This is fantastic news!

Stephen Wolf of Daily Kos gives an idea of why this group was formed and what they will be doing. Currently about 55% of House seats are drawn to favor the GOP with another 10% drawn to favor Dems. That is why Dems lost the house in 2012 and winning it back this year is a tossup. There is also rampant gerrymandering in many state legislatures, including Michigan. The tasks ahead:

* Target key state legislatures and governors to block bad 2020 maps.

* Win crucial state judicial elections to have the right people overseeing the maps.

* Fund gerrymandering lawsuits to take the case to the Supremes. Hmm… might we see Obama presenting the case before the Justices?

* Support ballot initiatives for 2018 and 2020 to put redistricting in the hands of non-partisan commissions.

The effort could cost over $100 million.

Commenter MissouriDemKC responded:
This. This is why preventing Obama or Clinton from appointing a majority to the Supreme Court is the thing that Republicans are willing to lay down of the railroad tracks for.

Because it is through their use of a Supreme Court majority that the Republicans have been able to control ALL of the government against the will of the majority.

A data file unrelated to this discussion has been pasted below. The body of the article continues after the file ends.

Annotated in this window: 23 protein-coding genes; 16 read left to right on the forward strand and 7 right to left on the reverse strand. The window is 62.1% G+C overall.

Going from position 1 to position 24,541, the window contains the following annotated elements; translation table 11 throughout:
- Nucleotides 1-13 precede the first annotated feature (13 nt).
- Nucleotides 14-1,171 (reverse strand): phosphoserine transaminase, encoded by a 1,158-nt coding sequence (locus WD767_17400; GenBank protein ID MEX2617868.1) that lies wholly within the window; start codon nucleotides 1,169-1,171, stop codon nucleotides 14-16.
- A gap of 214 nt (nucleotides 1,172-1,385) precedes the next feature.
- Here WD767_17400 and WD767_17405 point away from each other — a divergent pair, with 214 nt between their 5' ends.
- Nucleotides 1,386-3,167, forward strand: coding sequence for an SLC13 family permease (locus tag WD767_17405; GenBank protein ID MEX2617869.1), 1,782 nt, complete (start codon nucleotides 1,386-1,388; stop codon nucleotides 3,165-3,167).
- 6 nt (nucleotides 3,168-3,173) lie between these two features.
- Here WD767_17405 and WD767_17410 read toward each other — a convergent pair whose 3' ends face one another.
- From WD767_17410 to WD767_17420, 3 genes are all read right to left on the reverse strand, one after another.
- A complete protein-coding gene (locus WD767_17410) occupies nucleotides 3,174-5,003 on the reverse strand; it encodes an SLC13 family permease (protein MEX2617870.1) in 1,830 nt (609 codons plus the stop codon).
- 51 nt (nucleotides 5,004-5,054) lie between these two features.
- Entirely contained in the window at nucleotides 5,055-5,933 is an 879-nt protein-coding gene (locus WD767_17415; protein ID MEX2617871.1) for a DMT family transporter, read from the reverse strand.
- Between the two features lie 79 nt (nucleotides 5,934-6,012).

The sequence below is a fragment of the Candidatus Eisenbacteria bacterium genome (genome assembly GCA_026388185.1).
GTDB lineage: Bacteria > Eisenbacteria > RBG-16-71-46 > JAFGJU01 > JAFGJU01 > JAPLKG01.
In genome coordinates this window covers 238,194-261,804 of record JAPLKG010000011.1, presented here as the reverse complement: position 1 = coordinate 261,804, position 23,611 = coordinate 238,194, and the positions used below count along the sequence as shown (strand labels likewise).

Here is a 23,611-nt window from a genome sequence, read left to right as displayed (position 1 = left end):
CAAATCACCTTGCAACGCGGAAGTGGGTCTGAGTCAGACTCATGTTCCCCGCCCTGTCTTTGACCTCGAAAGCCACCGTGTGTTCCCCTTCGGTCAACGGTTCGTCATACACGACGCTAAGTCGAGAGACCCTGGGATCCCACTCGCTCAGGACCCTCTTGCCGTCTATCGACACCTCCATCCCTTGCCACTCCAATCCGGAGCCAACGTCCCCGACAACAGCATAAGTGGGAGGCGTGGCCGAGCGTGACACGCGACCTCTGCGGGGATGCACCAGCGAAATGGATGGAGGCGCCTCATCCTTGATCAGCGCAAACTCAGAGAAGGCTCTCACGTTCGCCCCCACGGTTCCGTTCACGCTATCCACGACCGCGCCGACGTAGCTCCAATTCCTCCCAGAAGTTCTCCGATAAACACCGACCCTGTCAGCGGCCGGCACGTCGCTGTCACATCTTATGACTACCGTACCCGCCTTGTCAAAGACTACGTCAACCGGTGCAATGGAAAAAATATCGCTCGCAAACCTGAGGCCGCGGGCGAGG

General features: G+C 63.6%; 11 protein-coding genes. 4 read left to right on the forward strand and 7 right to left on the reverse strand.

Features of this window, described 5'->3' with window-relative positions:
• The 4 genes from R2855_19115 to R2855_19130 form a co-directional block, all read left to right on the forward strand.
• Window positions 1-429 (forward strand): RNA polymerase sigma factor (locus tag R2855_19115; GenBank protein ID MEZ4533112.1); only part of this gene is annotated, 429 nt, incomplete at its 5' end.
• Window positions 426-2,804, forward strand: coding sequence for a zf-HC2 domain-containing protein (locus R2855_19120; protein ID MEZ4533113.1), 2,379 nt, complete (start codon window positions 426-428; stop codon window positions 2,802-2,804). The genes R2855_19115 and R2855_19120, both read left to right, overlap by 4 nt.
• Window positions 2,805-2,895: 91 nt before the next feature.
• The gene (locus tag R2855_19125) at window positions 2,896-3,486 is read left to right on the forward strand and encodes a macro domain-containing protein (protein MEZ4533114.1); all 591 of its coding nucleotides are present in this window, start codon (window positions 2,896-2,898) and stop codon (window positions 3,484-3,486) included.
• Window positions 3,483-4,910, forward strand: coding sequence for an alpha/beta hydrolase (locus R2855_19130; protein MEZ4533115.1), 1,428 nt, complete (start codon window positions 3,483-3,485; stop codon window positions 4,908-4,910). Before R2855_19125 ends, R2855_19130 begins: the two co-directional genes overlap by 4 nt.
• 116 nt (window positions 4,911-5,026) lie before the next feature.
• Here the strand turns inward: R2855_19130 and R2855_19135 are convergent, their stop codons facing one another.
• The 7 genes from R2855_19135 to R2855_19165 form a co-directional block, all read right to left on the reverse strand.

THEIR Supreme Court allows gerrymandering, so that the Republicans have a 30-seat majority in the House even when more people voted for Democrats overall.

THEIR Supreme Court allows unlimited and secret campaign contributions from huge, monied interests.

THEIR Supreme Court allows voter draconian ID laws, to suppress the vote of minorities and the elderly.

THEIR Supreme Court actually selected a President of the United States one year, if I’m not mistaken.
They know that without control of that Court, they’re facing a permanent minority status. That’s why they’ll do anything to prevent a change in the makeup of the Supreme Court.

Which leads me to…

It has been 246 days since Justice Antonin Scalia died and 215 days since Merrick Garland was nominated for that seat. The Senate, under GOP leadership and control, has done nothing in the process to confirm or reject Garland.

Senator John McCain announced that the GOP in the Senate will be united in refusing to confirm any Supreme Court nominee nominated by Hillary Clinton. Since it is likely there will be three more vacancies by the end of a Clinton first term McCain is promising that by 2020 the Court will have only five Justices, and three of them will be Roberts, Thomas, and Alito.